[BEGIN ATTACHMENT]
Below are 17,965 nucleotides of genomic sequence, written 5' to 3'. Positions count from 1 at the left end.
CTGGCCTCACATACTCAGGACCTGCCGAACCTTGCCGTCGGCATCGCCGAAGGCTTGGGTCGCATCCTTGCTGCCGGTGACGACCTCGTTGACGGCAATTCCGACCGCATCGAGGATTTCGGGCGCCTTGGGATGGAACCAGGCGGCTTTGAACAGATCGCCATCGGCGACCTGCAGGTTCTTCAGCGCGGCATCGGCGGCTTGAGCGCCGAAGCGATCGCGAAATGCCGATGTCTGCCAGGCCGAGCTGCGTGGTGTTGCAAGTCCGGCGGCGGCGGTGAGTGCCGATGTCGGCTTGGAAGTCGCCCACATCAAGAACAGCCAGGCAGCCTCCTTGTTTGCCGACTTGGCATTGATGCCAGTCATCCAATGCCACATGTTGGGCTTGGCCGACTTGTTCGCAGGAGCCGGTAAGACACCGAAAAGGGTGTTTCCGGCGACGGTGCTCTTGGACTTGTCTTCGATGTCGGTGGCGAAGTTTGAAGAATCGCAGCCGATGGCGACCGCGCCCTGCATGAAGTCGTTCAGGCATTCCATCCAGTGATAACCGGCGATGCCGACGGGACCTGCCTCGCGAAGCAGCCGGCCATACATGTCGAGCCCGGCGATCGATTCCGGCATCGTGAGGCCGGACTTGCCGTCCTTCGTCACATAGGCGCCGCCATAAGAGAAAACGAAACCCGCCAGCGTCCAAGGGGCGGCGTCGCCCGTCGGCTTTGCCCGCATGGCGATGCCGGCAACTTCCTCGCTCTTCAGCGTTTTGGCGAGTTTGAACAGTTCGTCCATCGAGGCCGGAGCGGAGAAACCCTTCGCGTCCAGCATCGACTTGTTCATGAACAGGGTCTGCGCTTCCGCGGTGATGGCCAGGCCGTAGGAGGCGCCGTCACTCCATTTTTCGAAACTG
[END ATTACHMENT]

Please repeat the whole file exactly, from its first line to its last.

Below are 17,965 nucleotides of genomic sequence, written 5' to 3'. Positions count from 1 at the left end.
CTGGCCTCACATACTCAGGACCTGCCGAACCTTGCCGTCGGCATCGCCGAAGGCTTGGGTCGCATCCTTGCTGCCGGTGACGACCTCGTTGACGGCAATTCCGACCGCATCGAGGATTTCGGGCGCCTTGGGATGGAACCAGGCGGCTTTGAACAGATCGCCATCGGCGACCTGCAGGTTCTTCAGCGCGGCATCGGCGGCTTGAGCGCCGAAGCGATCGCGAAATGCCGATGTCTGCCAGGCCGAGCTGCGTGGTGTTGCAAGTCCGGCGGCGGCGGTGAGTGCCGATGTCGGCTTGGAAGTCGCCCACATCAAGAACAGCCAGGCAGCCTCCTTGTTTGCCGACTTGGCATTGATGCCAGTCATCCAATGCCACATGTTGGGCTTGGCCGACTTGTTCGCAGGAGCCGGTAAGACACCGAAAAGGGTGTTTCCGGCGACGGTGCTCTTGGACTTGTCTTCGATGTCGGTGGCGAAGTTTGAAGAATCGCAGCCGATGGCGACCGCGCCCTGCATGAAGTCGTTCAGGCATTCCATCCAGTGATAACCGGCGATGCCGACGGGACCTGCCTCGCGAAGCAGCCGGCCATACATGTCGAGCCCGGCGATCGATTCCGGCATCGTGAGGCCGGACTTGCCGTCCTTCGTCACATAGGCGCCGCCATAAGAGAAAACGAAACCCGCCAGCGTCCAAGGGGCGGCGTCGCCCGTCGGCTTTGCCCGCATGGCGATGCCGGCAACTTCCTCGCTCTTCAGCGTTTTGGCGAGTTTGAACAGTTCGTCCATCGAGGCCGGAGCGGAGAAACCCTTCGCGTCCAGCATCGACTTGTTCATGAACAGGGTCTGCGCTTCCGCGGTGATGGCCAGGCCGTAGGAGGCGCCGTCACTCCATTTTTCGAAACTG